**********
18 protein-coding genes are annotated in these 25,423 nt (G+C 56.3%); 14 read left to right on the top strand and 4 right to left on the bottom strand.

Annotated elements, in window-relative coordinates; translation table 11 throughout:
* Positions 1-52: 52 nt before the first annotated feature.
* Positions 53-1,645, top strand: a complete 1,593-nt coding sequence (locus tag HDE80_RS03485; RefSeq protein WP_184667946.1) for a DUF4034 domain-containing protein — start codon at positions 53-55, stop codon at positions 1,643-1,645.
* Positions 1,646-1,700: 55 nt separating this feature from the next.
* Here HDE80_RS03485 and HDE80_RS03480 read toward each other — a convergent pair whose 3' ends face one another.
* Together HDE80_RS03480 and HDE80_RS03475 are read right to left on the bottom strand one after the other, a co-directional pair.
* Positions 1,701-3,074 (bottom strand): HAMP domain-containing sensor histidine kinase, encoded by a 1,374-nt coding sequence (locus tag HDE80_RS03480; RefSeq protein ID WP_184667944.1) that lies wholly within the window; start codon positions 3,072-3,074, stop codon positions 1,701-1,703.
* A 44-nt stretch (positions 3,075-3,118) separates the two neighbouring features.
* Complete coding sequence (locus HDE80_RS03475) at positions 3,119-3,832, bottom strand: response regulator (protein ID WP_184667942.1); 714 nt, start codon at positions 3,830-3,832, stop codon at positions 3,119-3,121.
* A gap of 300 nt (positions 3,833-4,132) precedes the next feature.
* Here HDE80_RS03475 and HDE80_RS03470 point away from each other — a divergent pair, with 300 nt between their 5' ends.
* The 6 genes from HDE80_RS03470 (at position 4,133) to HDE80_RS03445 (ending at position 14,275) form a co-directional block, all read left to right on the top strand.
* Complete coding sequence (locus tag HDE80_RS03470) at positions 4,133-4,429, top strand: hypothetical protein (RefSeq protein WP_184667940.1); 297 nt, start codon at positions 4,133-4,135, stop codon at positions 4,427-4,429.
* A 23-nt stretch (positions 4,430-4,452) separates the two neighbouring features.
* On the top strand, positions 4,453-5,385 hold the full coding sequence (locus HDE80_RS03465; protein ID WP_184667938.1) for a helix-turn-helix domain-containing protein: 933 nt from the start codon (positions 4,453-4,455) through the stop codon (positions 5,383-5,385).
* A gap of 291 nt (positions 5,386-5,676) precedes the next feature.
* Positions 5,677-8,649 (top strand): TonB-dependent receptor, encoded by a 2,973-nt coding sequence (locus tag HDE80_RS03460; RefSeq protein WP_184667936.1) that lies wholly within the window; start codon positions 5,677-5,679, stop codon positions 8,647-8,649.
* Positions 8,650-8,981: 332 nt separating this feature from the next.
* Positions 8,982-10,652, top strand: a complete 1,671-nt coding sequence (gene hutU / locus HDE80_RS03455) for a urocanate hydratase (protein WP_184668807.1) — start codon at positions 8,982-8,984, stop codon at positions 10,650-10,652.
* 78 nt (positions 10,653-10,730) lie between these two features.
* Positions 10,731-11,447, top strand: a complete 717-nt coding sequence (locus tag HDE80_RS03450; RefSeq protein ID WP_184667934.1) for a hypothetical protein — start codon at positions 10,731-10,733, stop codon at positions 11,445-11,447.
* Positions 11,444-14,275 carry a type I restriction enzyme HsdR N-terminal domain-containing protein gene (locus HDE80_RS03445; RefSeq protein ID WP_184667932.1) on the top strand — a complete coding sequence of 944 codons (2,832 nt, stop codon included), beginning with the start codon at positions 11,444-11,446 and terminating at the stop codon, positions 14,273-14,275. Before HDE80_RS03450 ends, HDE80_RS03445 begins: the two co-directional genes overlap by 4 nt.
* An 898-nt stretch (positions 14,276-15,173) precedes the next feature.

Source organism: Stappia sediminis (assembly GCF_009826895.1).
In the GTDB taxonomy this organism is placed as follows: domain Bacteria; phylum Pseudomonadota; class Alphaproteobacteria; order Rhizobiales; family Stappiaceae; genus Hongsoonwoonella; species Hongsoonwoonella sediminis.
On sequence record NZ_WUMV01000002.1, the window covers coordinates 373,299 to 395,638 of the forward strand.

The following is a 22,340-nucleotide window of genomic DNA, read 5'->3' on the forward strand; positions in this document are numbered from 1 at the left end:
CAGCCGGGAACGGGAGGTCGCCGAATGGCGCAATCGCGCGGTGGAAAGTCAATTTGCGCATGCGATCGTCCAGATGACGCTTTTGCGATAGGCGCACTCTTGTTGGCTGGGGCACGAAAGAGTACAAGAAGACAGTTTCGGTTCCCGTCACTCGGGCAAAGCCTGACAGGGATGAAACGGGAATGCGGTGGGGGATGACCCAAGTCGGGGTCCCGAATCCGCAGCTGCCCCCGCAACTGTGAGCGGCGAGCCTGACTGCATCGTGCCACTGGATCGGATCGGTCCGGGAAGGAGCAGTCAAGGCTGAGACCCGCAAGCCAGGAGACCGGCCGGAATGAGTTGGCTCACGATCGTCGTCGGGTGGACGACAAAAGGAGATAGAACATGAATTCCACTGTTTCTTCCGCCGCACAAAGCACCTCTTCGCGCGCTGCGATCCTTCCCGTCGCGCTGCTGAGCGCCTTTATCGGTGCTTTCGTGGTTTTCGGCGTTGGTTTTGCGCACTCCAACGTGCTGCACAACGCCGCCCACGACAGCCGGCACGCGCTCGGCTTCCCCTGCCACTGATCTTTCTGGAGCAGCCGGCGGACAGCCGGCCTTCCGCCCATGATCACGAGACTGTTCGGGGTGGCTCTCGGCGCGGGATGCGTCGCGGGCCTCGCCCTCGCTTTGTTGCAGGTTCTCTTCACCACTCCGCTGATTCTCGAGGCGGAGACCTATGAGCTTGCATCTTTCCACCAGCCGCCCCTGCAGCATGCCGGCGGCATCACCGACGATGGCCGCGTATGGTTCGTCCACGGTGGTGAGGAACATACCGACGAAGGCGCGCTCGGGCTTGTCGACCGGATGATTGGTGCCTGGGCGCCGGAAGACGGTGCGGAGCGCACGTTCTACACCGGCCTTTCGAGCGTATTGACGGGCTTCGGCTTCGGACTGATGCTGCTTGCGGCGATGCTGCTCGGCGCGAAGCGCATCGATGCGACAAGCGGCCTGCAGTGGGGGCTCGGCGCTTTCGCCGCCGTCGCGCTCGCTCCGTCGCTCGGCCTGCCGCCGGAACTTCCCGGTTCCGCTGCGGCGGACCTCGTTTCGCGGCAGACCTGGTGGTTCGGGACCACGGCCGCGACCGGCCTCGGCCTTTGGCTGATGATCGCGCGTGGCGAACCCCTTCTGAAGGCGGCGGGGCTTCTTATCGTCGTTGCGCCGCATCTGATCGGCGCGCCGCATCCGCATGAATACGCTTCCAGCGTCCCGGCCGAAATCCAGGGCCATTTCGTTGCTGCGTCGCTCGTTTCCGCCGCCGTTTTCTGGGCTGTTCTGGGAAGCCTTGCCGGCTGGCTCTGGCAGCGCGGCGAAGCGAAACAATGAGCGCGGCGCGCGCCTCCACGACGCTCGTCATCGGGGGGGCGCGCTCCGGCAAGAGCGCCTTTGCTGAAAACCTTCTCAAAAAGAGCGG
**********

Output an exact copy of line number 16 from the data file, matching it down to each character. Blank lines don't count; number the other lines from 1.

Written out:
* On the top strand, positions 4,453-5,385 hold the full coding sequence (locus HDE80_RS03465; protein ID WP_184667938.1) for a helix-turn-helix domain-containing protein: 933 nt from the start codon (positions 4,453-4,455) through the stop codon (positions 5,383-5,385).